Can AI solve medical mysteries? It’s worth finding out

Article by Bina Venkataraman: “Since finding a primary care doctor these days takes longer than finding a decent used car, it’s little wonder that people turn to Google to probe what ails them. Be skeptical of anyone who claims to be above it. Though I was raised by scientists and routinely read medical journals out of curiosity, in recent months I’ve gone online to investigate causes of a lingering cough, ask how to get rid of wrist pain and look for ways to treat a bad jellyfish sting. (No, you don’t ask someone to urinate on it.)

Dabbling in self-diagnosis is becoming more robust now that people can go to chatbots powered by large language models scouring mountains of medical literature to yield answers in plain language — in multiple languages. What might an elevated inflammation marker in a blood test combined with pain in your left heel mean? The AI chatbots have some ideas. And researchers are finding that, when fed the right information, they’re often not wrong. Recently, one frustrated mother, whose son had seen 17 doctors for chronic pain, put his medical information into ChatGPT, which accurately suggested tethered cord syndrome — which then led a Michigan neurosurgeon to confirm an underlying diagnosis of spina bifida that could be helped by an operation.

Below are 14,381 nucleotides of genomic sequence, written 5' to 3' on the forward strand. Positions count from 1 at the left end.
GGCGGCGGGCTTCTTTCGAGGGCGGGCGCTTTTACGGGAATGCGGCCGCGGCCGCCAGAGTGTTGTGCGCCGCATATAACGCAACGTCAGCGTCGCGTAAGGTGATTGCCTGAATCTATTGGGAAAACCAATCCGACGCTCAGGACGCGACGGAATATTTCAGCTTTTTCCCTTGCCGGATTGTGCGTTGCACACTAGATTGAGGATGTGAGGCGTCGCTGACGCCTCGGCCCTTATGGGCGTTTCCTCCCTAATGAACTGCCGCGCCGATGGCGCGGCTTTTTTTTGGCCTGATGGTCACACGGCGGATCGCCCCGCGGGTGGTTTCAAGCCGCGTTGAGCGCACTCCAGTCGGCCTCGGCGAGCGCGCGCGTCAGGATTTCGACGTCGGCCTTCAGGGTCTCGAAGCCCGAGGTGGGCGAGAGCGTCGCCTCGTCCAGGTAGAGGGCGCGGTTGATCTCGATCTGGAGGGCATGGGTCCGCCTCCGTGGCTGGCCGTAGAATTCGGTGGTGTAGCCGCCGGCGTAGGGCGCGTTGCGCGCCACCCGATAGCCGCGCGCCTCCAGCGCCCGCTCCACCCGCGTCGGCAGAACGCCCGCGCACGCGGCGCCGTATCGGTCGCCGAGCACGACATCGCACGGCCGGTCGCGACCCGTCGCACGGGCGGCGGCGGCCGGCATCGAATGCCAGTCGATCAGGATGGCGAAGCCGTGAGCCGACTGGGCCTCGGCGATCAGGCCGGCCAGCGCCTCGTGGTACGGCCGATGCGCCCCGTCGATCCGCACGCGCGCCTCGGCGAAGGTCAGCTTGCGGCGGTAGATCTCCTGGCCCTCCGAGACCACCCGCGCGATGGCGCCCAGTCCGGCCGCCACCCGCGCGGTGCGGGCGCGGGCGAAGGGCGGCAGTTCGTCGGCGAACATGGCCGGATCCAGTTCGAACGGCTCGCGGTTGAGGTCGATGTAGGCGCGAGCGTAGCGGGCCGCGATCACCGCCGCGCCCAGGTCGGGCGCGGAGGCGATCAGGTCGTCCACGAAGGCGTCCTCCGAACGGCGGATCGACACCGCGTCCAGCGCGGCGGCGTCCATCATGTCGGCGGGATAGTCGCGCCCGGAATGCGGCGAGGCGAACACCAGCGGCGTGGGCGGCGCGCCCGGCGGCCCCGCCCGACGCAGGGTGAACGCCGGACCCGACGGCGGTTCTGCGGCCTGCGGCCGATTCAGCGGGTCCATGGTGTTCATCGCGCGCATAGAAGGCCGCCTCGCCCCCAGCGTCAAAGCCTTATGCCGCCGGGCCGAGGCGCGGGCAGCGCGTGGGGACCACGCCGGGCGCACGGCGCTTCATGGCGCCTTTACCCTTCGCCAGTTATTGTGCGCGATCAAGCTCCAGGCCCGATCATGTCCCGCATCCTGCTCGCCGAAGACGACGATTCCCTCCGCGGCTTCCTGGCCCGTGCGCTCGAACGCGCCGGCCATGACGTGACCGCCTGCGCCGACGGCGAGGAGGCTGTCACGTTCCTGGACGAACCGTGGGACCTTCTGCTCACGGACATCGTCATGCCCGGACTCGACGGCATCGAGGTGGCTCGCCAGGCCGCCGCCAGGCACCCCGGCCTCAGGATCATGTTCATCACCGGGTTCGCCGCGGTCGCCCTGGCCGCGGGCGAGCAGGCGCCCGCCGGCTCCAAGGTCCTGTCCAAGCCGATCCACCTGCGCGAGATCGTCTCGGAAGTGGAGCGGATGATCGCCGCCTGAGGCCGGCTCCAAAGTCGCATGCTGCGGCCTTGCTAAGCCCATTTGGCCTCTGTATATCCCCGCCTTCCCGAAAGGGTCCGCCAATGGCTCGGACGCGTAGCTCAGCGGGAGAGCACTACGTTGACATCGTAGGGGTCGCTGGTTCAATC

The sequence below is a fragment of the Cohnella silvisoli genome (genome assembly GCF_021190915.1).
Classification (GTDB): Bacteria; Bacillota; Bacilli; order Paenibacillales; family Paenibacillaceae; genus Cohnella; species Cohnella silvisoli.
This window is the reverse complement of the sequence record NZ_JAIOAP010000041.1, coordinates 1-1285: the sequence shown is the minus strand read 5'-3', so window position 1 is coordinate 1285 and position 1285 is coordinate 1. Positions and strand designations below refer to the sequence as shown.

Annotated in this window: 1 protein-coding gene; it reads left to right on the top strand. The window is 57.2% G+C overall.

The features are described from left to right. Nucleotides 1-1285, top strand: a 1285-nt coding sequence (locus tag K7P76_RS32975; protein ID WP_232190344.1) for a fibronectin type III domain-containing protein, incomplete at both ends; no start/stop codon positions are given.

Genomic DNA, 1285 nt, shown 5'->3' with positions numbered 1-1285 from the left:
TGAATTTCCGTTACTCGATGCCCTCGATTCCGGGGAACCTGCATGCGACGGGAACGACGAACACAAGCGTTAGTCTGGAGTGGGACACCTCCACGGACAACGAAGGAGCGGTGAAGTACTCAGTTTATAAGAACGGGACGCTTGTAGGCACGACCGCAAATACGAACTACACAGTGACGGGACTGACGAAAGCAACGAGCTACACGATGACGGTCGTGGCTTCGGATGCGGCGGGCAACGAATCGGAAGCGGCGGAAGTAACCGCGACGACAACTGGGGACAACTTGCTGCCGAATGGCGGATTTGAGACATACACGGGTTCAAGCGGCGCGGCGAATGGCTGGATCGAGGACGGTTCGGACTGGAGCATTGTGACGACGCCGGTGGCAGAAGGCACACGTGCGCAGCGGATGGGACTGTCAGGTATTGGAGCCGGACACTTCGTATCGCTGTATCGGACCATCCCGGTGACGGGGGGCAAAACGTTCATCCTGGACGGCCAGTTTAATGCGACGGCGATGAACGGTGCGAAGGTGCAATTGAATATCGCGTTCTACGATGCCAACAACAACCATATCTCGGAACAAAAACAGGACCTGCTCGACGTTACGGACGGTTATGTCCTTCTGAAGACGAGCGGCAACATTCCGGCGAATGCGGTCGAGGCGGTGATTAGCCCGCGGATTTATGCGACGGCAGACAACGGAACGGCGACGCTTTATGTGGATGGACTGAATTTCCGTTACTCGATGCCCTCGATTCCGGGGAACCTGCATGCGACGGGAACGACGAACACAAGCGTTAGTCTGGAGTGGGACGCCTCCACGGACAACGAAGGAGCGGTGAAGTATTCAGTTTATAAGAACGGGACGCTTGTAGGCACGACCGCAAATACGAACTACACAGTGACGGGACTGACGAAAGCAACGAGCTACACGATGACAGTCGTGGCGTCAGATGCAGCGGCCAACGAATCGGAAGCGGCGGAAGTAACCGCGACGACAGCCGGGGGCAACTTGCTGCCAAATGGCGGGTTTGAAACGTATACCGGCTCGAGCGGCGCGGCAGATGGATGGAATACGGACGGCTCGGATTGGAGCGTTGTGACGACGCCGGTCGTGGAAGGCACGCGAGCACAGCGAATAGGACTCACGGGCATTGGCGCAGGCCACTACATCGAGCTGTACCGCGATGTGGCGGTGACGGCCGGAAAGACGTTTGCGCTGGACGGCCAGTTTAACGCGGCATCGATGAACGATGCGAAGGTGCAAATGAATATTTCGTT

The promise of this trend is that patients might be able to get to the bottom of mysterious ailments and undiagnosed illnesses by generating possible causes for their doctors to consider. The peril is that people may come to rely too much on these tools, trusting them more than medical professionals, and that our AI friends will fabricate medical evidence that misleads people about, say, the safety of vaccines or the benefits of bogus treatments. A question looming over the future of medicine is how to get the best of what artificial intelligence can offer us without the worst.

It’s in the diagnosis of rare diseases — which afflict an estimated 30 million Americans and hundreds of millions of people worldwide — that AI could almost certainly make things better. “Doctors are very good at dealing with the common things,” says Isaac Kohane, chair of the department of biomedical informatics at Harvard Medical School. “But there are literally thousands of diseases that most clinicians will have never seen or even have ever heard of.”..(More)”.